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Why the War on Drugs doesn’t work

President Nixon’s so-called “War on Drugs” was touted, before he was forced to resign from office over the Watergate scandal, as a way to keep people from making, selling or using drugs. It essentially just meant making the laws strict and stepping up enforcement efforts for drug offenses.

It has not worked. Some have called it a “continued failure.” Although drug arrests are very common and they’re a big reason why the prisons are so full, they have not stopped drug use at all.

Why doesn’t the “war” work? It never has. It’s the same as Prohibition, which is when alcohol was very briefly outlawed in the United States. It was also a massive failure. People used alcohol anyway, at about 70% of the rate they used it at when it was legal. Moreover, you had public health concerns, a lack of respect for the government and an increase in crime. It was quickly noted that prohibiting the use of alcohol was certainly not effective or worth the massive cost, and it was overturned.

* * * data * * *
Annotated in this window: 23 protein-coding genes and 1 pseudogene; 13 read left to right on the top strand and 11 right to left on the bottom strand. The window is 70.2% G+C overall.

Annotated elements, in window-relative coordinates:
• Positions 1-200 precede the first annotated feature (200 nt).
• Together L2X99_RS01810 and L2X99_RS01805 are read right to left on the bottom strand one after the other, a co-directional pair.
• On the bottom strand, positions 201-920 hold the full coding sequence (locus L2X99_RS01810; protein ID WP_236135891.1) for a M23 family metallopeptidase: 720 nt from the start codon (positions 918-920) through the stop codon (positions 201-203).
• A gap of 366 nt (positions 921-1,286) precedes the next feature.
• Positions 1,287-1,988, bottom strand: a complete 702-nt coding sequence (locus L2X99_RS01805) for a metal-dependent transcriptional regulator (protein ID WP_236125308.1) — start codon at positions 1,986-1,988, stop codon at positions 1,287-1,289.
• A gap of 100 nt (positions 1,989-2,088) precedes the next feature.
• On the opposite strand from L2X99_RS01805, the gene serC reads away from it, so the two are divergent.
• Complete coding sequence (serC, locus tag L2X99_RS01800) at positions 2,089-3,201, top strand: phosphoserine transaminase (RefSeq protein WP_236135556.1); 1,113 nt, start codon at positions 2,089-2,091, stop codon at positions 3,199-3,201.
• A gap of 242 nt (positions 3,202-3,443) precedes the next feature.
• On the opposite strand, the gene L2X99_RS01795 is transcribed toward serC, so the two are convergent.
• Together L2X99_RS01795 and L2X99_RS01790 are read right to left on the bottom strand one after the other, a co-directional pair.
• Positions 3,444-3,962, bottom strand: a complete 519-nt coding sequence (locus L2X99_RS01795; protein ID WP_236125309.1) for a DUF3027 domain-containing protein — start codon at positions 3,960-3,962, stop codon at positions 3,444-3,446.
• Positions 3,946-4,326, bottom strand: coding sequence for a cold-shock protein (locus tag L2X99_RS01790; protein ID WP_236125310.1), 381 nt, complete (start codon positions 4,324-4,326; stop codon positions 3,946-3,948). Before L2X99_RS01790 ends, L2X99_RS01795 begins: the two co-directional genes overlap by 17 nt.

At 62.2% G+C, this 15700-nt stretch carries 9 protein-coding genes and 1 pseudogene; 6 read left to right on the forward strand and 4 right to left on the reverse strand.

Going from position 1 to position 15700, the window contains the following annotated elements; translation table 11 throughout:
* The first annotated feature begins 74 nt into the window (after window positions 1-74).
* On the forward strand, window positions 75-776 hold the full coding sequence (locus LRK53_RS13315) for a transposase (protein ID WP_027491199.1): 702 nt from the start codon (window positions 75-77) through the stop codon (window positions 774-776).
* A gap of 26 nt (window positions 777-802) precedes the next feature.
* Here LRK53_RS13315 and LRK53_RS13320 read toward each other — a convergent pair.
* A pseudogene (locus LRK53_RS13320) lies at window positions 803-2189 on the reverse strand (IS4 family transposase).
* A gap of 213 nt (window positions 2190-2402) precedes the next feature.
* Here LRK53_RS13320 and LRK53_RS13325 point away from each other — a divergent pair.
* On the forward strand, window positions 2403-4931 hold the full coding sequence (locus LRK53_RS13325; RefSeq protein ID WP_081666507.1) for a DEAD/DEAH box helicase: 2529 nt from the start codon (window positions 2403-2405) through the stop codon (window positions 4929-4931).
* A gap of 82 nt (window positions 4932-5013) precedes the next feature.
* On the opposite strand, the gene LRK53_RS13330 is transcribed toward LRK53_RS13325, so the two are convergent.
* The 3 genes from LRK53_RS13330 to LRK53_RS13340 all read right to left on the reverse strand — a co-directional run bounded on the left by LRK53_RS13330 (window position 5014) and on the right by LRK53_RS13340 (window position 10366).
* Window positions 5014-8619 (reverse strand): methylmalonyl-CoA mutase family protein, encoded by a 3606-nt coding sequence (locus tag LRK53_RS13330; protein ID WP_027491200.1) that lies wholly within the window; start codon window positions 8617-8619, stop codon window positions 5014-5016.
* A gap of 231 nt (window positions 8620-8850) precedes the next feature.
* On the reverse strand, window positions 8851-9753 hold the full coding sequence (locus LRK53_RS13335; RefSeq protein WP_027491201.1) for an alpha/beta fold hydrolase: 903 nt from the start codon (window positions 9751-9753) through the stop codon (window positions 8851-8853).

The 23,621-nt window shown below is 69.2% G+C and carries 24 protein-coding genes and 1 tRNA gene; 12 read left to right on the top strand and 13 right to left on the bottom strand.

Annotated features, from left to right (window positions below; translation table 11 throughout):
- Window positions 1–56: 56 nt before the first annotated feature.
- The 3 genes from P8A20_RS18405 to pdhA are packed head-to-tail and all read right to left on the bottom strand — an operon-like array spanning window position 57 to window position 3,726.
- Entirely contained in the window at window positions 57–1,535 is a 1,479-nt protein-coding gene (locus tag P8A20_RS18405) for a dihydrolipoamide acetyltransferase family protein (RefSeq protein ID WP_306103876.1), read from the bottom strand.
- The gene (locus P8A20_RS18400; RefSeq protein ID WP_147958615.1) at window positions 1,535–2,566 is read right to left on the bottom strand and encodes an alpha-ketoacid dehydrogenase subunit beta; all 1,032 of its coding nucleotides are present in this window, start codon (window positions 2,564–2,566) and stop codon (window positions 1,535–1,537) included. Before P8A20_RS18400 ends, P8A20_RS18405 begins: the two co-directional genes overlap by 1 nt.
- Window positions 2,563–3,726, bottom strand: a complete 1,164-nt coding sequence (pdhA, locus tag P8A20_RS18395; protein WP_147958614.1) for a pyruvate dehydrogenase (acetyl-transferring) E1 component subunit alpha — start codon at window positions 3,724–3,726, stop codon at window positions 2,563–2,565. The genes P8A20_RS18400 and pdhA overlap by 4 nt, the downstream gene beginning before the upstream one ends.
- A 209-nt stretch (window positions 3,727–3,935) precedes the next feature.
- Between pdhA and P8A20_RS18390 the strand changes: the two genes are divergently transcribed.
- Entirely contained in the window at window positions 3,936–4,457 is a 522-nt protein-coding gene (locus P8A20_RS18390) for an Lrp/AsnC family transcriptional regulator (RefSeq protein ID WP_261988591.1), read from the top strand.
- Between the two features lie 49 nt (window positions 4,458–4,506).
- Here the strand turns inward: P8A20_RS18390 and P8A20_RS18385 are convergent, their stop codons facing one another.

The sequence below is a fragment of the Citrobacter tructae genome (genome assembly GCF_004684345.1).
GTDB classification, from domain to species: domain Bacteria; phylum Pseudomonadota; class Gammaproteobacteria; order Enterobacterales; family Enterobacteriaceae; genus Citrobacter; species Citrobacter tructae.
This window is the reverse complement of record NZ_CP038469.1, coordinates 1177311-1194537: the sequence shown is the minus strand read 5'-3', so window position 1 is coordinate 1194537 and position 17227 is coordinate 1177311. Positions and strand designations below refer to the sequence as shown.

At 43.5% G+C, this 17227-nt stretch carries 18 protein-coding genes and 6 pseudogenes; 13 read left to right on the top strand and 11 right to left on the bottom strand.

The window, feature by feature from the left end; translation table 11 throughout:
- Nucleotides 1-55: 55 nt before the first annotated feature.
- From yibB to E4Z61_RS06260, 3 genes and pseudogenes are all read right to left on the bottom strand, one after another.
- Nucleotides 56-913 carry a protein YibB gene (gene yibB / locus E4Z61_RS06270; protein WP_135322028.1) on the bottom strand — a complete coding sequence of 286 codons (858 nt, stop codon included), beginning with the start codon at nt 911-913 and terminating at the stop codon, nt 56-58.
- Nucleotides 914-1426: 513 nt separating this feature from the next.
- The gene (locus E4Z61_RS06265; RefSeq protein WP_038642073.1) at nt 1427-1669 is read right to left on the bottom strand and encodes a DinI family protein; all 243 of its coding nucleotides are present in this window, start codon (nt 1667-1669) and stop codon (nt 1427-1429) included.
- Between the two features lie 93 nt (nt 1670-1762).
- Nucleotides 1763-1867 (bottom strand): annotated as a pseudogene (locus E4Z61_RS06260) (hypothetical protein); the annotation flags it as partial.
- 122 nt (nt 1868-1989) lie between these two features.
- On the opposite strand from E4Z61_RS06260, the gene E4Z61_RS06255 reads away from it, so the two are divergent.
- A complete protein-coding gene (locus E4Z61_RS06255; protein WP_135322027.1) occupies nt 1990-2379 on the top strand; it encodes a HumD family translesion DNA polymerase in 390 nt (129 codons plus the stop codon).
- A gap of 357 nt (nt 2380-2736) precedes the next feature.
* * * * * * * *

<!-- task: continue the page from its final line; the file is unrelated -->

The fight against drug use has done the same thing. People still use, regardless of legality. In an unregulated market, that just means they’re exposed to more risk. Crime increases because the government has made things that people are still going to do illegal.

In some ways, this was the argument for legalizing recreational marijuana. Doing so allowed it to be distributed in a controlled, safe and regulated fashion. It reduced crime and kept people out of jail on simple marijuana charges.

Prohibition and marijuana reform have both shown the issues with the War on Drugs, and yet it continues. If you get arrested, you need to know what options you have.